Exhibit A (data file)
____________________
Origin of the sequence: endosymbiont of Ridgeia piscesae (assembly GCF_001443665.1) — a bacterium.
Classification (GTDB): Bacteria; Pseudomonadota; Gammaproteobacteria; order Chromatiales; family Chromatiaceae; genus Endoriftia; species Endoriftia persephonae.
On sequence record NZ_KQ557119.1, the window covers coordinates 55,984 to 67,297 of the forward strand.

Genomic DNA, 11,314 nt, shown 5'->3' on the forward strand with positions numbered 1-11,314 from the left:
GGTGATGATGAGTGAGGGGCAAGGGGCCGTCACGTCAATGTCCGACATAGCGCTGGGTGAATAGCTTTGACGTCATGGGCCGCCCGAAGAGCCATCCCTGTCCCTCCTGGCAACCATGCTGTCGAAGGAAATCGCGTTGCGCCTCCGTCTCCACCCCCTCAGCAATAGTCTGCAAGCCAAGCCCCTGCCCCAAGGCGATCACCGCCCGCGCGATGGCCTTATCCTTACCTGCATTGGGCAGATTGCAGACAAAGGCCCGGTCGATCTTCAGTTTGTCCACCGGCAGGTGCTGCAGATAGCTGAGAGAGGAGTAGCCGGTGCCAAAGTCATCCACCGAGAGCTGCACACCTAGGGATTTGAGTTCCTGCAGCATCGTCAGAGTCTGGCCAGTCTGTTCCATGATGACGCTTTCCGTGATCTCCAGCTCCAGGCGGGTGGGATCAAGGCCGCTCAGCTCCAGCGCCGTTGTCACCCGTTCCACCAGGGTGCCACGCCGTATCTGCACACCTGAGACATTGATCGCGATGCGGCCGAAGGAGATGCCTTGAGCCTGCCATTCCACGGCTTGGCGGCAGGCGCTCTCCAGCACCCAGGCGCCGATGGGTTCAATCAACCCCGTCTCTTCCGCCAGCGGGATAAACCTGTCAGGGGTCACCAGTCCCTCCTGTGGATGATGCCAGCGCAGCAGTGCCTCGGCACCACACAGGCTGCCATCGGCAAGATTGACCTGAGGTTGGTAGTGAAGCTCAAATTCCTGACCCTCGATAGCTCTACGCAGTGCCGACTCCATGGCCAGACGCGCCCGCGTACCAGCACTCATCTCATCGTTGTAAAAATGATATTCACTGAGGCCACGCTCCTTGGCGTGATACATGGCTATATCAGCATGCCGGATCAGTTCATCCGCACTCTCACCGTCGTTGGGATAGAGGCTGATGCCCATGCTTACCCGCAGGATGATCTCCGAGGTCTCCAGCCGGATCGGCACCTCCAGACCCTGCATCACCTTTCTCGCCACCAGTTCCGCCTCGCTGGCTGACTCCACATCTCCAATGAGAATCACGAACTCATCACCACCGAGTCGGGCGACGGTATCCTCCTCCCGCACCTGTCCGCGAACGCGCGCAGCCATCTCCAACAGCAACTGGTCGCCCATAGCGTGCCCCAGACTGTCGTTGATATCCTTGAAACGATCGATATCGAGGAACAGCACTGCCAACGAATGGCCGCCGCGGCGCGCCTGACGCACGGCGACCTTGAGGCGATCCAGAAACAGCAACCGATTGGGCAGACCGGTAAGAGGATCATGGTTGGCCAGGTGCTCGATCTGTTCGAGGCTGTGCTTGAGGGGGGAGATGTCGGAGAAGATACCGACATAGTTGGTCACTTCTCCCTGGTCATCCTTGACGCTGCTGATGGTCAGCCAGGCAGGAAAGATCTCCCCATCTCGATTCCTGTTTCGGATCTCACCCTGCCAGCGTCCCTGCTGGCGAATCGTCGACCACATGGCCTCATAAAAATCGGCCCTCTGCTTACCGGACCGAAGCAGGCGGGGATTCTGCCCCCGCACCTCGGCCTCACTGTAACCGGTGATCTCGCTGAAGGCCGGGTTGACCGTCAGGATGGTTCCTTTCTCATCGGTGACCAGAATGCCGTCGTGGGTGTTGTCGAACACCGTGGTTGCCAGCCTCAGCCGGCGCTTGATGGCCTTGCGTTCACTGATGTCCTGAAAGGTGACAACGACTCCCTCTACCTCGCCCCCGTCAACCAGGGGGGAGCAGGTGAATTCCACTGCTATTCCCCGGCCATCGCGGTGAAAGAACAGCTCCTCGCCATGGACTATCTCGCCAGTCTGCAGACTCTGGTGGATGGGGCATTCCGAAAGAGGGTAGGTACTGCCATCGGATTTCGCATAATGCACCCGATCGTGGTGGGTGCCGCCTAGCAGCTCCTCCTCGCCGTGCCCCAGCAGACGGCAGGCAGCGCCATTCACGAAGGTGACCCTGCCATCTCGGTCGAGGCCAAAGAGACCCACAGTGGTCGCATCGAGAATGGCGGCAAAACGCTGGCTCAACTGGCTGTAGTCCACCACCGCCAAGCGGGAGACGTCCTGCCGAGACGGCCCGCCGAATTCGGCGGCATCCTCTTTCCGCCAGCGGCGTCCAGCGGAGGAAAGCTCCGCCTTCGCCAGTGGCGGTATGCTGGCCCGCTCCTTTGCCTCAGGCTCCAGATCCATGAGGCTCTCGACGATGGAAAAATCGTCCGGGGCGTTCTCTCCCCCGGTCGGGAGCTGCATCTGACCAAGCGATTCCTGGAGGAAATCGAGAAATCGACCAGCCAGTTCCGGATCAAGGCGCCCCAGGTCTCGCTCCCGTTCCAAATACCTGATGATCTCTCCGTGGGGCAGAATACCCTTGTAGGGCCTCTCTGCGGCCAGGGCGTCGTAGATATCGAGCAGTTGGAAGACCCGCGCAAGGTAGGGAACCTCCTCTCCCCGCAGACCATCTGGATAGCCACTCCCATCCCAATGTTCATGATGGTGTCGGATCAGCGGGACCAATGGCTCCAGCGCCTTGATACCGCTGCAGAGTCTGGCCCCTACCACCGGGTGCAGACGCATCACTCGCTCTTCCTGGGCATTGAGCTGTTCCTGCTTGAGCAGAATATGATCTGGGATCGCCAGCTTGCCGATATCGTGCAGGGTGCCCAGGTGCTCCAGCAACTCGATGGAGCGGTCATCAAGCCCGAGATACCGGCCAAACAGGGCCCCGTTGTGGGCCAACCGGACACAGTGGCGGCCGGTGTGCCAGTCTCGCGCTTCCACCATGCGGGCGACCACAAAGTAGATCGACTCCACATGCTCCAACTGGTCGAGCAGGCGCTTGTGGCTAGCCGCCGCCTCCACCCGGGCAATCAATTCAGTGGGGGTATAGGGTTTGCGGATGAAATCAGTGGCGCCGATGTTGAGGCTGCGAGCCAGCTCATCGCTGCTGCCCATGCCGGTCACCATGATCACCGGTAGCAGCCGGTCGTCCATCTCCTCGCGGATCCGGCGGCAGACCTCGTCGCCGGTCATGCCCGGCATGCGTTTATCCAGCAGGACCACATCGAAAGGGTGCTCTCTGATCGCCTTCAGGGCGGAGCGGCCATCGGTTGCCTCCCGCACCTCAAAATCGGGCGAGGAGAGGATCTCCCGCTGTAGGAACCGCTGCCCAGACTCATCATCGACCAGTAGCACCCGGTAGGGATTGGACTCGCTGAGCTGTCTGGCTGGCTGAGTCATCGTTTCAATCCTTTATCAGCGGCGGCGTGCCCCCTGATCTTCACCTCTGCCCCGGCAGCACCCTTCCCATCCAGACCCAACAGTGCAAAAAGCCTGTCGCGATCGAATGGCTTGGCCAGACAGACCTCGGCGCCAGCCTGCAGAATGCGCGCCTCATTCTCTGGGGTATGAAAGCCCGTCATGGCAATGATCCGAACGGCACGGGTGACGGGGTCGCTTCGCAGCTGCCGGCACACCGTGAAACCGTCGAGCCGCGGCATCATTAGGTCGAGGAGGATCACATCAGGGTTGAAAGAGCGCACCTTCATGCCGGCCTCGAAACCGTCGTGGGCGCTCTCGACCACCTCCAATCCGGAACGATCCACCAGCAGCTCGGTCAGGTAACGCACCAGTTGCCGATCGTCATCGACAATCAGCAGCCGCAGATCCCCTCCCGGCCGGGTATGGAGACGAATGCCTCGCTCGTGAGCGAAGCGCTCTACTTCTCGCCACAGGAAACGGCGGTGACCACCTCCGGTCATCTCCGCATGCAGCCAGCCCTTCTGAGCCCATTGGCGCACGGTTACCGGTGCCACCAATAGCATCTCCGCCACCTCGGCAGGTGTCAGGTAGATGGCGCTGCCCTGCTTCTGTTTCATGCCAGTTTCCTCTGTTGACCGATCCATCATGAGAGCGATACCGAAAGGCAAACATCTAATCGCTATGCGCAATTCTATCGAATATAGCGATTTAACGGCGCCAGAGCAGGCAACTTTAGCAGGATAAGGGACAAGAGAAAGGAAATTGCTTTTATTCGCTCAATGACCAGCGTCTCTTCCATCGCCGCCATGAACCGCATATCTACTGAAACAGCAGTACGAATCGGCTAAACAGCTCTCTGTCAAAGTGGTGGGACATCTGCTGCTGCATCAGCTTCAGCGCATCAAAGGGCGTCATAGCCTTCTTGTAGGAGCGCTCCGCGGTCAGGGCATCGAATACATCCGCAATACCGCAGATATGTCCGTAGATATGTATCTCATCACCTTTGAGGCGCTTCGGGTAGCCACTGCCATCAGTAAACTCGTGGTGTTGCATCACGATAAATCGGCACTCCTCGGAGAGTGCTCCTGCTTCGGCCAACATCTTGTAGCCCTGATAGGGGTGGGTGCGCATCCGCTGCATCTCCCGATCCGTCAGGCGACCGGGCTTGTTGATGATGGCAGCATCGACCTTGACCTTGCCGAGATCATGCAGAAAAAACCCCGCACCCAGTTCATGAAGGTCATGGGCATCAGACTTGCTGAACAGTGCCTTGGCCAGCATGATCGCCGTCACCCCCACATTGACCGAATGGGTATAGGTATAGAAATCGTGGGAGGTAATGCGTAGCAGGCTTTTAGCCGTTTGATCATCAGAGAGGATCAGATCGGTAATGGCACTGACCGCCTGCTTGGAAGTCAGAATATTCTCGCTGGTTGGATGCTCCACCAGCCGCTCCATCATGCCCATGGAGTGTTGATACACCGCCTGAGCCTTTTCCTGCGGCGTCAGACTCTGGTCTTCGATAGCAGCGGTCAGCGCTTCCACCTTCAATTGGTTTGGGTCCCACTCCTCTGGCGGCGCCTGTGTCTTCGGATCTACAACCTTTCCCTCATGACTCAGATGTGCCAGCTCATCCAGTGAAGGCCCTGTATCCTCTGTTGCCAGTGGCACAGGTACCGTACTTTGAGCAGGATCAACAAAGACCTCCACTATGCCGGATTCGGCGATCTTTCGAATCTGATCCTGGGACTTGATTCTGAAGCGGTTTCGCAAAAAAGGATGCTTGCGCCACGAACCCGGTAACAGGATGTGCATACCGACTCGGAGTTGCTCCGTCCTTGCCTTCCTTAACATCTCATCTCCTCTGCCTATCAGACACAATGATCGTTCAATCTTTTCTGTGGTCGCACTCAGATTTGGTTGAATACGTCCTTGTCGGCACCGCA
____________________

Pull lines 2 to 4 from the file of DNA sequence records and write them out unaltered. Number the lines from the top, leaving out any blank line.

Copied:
Classification (GTDB): Bacteria; Pseudomonadota; Gammaproteobacteria; order Chromatiales; family Chromatiaceae; genus Endoriftia; species Endoriftia persephonae.
On sequence record NZ_KQ557119.1, the window covers coordinates 55,984 to 67,297 of the forward strand.

Genomic DNA, 11,314 nt, shown 5'->3' on the forward strand with positions numbered 1-11,314 from the left: